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Barriers to infection prevention and control in patients’ homes

02 December 2023
Volume 28 · Issue 12


While there is a lot of emphasis on the need for good infection prevention and control practices and acute care, the increasing complexity of patients being cared for in their own homes means that there is an increased risk for infection. Good practice is required by community nurses to minimise this risk. Patients’ own homes can present particular challenges in complying with good practice and this article looks at some of the barriers to optimum infection prevention and control precautions in this setting.

Patients receive healthcare in a variety of settings, including in their own homes. Hospitals are often considered when discussing cross-infection and healthcare-associated infection. However, the Royal College of Nursing (RCN) (2017) has stressed that such infections are not confined to hospitals, and that healthcare staff who practice in community settings have the same professional and clinical responsibilities as staff who work in hospitals to prevent opportunities for infection to occur.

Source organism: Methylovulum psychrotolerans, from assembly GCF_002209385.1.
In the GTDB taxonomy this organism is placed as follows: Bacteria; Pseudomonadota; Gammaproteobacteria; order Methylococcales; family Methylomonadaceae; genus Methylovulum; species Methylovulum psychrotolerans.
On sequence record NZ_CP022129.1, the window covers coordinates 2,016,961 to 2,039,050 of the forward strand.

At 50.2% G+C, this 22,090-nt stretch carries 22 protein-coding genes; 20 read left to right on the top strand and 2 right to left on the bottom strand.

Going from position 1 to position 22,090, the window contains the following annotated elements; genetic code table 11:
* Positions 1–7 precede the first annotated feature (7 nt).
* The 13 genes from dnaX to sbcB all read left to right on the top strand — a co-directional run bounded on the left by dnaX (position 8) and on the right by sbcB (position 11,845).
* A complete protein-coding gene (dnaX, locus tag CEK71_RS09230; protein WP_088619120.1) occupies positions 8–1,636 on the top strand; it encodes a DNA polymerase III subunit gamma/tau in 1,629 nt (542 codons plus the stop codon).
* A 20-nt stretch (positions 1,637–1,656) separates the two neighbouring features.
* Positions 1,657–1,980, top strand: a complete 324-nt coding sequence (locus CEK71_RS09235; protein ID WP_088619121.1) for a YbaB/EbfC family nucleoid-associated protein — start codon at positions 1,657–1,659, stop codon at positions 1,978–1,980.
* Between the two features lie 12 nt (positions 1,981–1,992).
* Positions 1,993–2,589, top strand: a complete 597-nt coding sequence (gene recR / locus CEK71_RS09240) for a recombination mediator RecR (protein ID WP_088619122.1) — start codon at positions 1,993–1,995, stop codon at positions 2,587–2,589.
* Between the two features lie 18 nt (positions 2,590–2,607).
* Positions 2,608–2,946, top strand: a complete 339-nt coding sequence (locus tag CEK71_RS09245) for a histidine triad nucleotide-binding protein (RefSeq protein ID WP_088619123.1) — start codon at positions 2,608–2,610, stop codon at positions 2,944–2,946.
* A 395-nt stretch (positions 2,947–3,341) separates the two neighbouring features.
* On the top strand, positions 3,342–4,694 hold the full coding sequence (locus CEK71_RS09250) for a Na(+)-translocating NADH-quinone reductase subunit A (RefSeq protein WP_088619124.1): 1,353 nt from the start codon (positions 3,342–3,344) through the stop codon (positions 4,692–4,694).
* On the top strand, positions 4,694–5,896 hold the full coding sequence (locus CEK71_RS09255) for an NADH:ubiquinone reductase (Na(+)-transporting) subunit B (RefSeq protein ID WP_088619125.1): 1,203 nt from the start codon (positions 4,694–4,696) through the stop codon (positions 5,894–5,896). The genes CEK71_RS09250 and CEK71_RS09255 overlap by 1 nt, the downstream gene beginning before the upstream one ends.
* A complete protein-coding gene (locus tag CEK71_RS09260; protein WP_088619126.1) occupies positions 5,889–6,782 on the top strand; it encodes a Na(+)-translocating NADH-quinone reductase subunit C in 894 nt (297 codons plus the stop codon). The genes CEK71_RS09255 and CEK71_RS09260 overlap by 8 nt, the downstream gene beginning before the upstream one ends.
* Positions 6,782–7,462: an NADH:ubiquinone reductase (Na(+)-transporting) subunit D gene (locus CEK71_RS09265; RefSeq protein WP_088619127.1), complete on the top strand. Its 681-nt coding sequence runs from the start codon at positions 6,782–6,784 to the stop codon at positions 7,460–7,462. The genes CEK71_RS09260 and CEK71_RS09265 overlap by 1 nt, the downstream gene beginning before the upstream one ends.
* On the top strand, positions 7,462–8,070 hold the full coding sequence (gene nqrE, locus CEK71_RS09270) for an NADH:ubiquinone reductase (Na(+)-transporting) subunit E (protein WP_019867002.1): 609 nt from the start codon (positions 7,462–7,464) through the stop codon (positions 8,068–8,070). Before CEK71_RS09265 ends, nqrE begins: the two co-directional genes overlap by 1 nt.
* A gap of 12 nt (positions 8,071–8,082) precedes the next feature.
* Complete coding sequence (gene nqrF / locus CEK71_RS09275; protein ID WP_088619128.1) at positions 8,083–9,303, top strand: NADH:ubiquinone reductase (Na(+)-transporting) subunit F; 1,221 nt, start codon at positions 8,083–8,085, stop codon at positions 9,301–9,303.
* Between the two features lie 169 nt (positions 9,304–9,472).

The district nursing service provides nursing care and support for patients and their families and carers in homes and communities all across the UK. This service provides a range of elements of care and treatment including wound management, palliative care, continence and catheter care, tracheostomy care and medicines management. In all aspects of physical care, there are infection prevention and control (IPC) issues that need to be addressed and adhered to for safe and effective practice. This is increasingly so given the complexity of patients now being cared for outside the acute hospital setting, and there is an associated increased risk of infection.

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